By Rachel Cook, Associate at Fox Williams LLP
Last year a battle broke out between the Cambridge Satchel Company and its former manufacturer, which was trading under the name Zatchels.
Following the commencement of Court proceedings, the Cambridge Satchel Company reached a settlement for the infringement of its intellectual property rights with an undisclosed sum being paid to it by Zatchels.
One of the key reasons for the Cambridge Satchel Company’s success was that it had thought ahead. The most valuable assets held by many companies are:
1. their brand; and
2. their designs.
Generally, companies will invest time and money in protecting their name and any logos being used with trade marks but are far less likely to consider whether designs should be registered.
The Cambridge Satchel Company is an exception as a search on the European Designs Register reveals that it is the owner of numerous registered designs for its products.
Community registered designs last for 25 years (provided renewal fees are paid) and one filing covers all territories in the European Union. Applying to register a design is a relatively straightforward process, although there are pitfalls for the unwary. While design rights do not have to be registered, where they are not registered the protection which they afford will be more limited in terms of duration — the Community right only lasts for 3 years. Further a designer has to prove copying in order to succeed.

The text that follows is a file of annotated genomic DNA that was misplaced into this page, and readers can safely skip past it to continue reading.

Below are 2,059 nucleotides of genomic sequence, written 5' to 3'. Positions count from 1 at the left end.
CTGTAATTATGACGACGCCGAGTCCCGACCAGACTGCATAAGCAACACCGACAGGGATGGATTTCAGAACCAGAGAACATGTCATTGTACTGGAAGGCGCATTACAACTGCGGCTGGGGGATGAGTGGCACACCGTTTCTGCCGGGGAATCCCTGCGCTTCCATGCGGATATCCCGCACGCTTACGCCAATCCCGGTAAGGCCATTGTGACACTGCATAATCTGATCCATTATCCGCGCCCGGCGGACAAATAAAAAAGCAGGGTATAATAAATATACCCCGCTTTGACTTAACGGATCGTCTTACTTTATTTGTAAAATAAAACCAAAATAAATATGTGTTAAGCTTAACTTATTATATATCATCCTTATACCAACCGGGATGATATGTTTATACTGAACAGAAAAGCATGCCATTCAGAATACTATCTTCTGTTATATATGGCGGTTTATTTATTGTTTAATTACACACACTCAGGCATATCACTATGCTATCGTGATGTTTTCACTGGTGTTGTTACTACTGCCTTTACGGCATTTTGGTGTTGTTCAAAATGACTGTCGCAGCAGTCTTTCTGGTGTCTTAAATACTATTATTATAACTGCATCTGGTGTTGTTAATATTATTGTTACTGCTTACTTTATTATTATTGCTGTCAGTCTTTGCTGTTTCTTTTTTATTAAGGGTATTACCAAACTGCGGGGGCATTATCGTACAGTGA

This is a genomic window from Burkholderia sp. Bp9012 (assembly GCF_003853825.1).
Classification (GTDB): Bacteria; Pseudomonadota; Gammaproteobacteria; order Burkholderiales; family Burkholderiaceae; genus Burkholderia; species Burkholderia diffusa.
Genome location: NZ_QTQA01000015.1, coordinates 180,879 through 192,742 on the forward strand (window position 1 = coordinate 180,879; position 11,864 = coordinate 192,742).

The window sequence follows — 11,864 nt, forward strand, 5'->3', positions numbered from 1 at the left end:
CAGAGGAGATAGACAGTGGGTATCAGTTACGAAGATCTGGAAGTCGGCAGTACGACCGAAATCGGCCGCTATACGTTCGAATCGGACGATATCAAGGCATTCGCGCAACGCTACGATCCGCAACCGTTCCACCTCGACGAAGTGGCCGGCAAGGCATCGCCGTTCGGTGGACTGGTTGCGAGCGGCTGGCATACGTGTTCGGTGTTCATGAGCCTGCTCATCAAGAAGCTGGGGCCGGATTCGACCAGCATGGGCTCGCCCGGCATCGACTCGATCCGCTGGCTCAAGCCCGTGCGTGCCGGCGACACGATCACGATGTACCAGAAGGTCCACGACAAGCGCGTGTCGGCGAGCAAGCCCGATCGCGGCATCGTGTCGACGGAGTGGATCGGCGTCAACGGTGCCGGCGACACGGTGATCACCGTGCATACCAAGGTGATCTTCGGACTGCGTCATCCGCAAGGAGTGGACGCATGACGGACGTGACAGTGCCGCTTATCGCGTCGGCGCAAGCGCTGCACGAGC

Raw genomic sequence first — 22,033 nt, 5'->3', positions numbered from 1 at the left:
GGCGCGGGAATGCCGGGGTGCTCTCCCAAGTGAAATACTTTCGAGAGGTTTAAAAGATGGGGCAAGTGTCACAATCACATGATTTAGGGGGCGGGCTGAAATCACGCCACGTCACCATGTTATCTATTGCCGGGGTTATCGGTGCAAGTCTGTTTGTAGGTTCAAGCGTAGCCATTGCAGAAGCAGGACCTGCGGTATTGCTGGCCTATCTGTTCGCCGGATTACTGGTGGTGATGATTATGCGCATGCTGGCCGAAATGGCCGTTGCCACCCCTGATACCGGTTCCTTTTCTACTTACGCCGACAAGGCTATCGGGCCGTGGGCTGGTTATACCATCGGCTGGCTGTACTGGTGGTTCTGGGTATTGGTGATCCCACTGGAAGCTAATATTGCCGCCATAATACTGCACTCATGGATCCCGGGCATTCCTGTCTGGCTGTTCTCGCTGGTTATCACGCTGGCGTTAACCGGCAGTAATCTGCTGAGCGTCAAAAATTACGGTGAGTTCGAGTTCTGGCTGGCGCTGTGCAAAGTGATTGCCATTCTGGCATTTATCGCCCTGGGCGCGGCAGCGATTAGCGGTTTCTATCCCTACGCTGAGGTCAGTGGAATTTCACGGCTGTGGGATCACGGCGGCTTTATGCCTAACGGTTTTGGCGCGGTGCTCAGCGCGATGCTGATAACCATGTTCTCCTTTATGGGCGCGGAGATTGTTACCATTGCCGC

In order to be valid a Community registered design must be new and of individual character. There are also various technical exclusions for designs which are solely functional. However, the European Registry does not examine this aspect of a design and provided the application is submitted in correct form it will proceed to registration.
Under European law, new and of individual character means in effect that the identical design has not been sold before and that the design in which protection is being claimed makes a different overall impression on the informed user to designs already on the market. This is something which must be considered on a case by case basis and in some circumstances parts of products can be registered rather than the whole product or, alternatively, both the whole and parts can be registered in order maximise the protection being granted.
A design can be registered up to 12 months after it has first been placed on sale. Therefore, companies are able to trial products and see how successful they are before incurring the costs of a registration. However, if this approach is followed, we recommend carefully noting the date on which this period expires so that you don’t miss the boat and lose out!
Fox Williams works with clients to discuss and identify products from ranges for which registration should be sought and the aspects of designs that should be claimed and has expertise both in the EU and further afield. Rachel Cook, the author of this article, can be contacted at RCook@foxwilliams.com.